To determine whether genuine issues of material fact exist, the
Court must resolve all ambiguities and draw all reasonable
inferences in favor of the nonmoving party. Anderson,
477 U.S. at 255. The moving party bears the burden of demonstrating that
no genuine issue of material fact exists. Gallo v. Prudential
Residential Servs., 22 F.3d 1219, 1223-1224 (2d Cir. 1994). The
movant's burden is satisified when the nonmovant "has failed to
make a sufficient showing on an essential element of [its] case
with respect to which [it] has the burden of proof." Celotex,
477 U.S. at 323. If the moving party meets its burden, the
nonmovant must come forward with specific evidence showing that a
genuine issue of fact exists. Id. at 324. A genuine factual
dispute exists if the evidence would permit a reasonable jury to
return a verdict for the nonmoving party. Anderson,
477 U.S. at 248.
B. Free Speech Claims
Defendant moves for summary judgment on Plaintiff's surviving
free speech claims. The First Amendment and New York state free
speech claims are judged by the same legal standard. See, e.g.,
Housing Works, Inc. v. Turner, 179 F. Supp. 2d 177, 199 n. 25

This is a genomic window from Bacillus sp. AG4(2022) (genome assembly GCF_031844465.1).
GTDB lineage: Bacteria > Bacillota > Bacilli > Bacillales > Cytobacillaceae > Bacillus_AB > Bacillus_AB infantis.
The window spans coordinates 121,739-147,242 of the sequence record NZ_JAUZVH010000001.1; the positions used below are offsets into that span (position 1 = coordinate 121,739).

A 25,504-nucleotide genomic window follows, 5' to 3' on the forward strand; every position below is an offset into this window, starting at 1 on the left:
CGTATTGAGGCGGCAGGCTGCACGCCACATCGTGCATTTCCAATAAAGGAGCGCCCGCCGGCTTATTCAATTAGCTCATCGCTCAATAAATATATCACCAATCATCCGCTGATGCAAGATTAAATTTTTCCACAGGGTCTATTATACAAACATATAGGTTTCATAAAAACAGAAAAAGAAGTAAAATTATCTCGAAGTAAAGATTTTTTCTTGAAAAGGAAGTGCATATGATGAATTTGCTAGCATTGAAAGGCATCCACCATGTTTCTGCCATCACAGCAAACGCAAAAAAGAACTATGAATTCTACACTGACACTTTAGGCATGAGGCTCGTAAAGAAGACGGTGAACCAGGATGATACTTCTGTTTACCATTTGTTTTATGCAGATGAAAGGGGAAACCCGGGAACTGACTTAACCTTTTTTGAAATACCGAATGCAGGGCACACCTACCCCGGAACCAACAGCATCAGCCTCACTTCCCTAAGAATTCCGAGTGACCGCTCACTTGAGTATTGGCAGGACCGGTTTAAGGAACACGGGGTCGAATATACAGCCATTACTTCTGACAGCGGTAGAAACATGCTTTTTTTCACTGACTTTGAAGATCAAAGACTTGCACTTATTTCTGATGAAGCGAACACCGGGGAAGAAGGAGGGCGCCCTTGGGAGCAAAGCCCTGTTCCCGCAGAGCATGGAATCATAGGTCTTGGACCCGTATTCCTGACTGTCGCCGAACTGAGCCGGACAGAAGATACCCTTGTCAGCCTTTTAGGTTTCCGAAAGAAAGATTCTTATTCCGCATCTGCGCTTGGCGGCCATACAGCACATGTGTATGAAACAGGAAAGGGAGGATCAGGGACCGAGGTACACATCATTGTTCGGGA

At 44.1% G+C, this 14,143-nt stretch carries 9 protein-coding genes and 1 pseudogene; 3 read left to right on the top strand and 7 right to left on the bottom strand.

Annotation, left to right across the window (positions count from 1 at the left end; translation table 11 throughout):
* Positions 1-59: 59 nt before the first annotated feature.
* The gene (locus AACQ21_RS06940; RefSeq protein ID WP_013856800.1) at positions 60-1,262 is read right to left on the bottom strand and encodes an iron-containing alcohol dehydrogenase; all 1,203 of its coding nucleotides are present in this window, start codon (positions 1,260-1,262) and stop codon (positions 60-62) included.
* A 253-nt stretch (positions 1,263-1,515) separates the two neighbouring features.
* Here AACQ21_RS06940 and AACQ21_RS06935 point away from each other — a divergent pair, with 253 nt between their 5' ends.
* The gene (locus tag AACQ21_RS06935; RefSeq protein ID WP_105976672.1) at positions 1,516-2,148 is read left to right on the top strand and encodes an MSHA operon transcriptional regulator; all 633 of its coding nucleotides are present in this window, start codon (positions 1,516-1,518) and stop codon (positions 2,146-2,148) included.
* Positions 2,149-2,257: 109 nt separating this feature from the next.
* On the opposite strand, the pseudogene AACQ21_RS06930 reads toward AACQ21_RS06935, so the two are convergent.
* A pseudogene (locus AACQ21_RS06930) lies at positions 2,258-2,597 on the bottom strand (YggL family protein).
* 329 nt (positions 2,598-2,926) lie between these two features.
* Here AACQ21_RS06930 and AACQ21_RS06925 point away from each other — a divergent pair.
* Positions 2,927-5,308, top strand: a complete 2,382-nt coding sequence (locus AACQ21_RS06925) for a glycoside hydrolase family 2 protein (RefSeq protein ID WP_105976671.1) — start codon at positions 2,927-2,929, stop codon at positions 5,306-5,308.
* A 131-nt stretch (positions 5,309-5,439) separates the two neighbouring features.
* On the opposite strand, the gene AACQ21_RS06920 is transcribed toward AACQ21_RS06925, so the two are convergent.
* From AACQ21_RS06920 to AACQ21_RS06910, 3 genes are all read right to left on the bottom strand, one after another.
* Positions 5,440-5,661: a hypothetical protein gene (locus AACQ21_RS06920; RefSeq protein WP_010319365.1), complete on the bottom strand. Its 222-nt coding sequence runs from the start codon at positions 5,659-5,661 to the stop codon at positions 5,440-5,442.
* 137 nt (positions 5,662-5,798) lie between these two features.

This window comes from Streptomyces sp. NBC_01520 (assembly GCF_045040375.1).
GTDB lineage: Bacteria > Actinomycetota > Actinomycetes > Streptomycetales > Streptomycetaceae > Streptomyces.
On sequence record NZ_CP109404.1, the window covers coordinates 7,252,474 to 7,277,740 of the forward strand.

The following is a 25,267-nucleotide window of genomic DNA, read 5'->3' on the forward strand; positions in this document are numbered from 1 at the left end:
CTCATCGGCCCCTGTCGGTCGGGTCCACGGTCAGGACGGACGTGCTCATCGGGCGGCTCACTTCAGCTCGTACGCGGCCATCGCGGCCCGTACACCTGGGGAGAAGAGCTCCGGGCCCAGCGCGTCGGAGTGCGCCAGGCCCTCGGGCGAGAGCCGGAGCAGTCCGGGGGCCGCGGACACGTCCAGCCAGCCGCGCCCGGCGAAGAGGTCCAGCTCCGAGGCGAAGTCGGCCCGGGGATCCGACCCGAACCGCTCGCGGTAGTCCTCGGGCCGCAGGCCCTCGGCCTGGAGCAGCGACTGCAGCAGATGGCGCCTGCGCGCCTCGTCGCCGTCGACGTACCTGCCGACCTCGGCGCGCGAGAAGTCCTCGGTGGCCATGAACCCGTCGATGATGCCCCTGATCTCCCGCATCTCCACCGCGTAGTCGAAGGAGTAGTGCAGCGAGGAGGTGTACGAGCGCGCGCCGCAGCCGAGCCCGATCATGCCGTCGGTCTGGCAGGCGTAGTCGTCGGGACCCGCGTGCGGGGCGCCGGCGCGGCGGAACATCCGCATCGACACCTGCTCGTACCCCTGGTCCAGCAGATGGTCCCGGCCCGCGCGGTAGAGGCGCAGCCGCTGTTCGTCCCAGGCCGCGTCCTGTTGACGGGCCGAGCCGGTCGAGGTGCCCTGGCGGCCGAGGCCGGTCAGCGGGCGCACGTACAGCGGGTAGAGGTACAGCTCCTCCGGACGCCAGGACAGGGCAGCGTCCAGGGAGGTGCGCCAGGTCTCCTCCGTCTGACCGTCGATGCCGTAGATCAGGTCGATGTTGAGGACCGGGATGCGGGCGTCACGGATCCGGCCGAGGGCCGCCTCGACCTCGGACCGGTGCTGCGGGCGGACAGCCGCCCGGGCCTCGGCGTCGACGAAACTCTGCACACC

(S.D.N.Y. 2001). To prevail on a free speech retaliation claim,
Plaintiff must prove "(1) that the speech or conduct at issue was
protected, (2) that the defendant took adverse action against the
plaintiff, and (3) that there was a causal connection between the
protected speech and the adverse action." Garcia v. S.U.N.Y.
Health Sci. Ctr. of Brooklyn, 280 F.3d 98, 106-107 (2d Cir.
2001) (internal quotation marks omitted).
"The question of whether certain speech enjoys a protected
status under the First Amendment is one of law, not fact."
Morris v. Lindau, 196 F.3d 102, 110 (2d Cir. 1999). Here, where
Plaintiff worked for a state legislator, the Court is guided by
the reasoning in Gordon v. Griffith, 88 F. Supp. 2d 38
(E.D.N.Y. 2000). In particular, in determining whether any of
Plaintiff's speech merits First Amendment protection, this Court
notes that If Plaintiff was hired as a clerical aide then her
political speech and affiliations are protected by
the First Amendment. However, if Plaintiff served in
a non-clerical function, one in which her designated
role was to campaign throughout the community on
behalf of Defendant, the First Amendment does not
shield her from termination.
Martinez, 2004 WL 1234041, at *5 n. 6. That is, "[s]taffers
holding positions that are so connected to a legislator's
lawmaking and representation roles that constituents might
reasonably associate their speech for that of the legislator's
are not entitled to First Amendment protection from dismissal
where political interests and constituent relations are at
issue." Gordon, 88 F. Supp. 2d at 57. The standards discussed
here "appl[y] even if the speech falls outside of the aide's
public responsibilities. It is the perceived personal
connection between legislator and staffer, and the legislator's
resulting concern for his constituent relations, that is
critical." Id. at 58 (emphasis added).
The court in Gordon found that the plaintiff was a political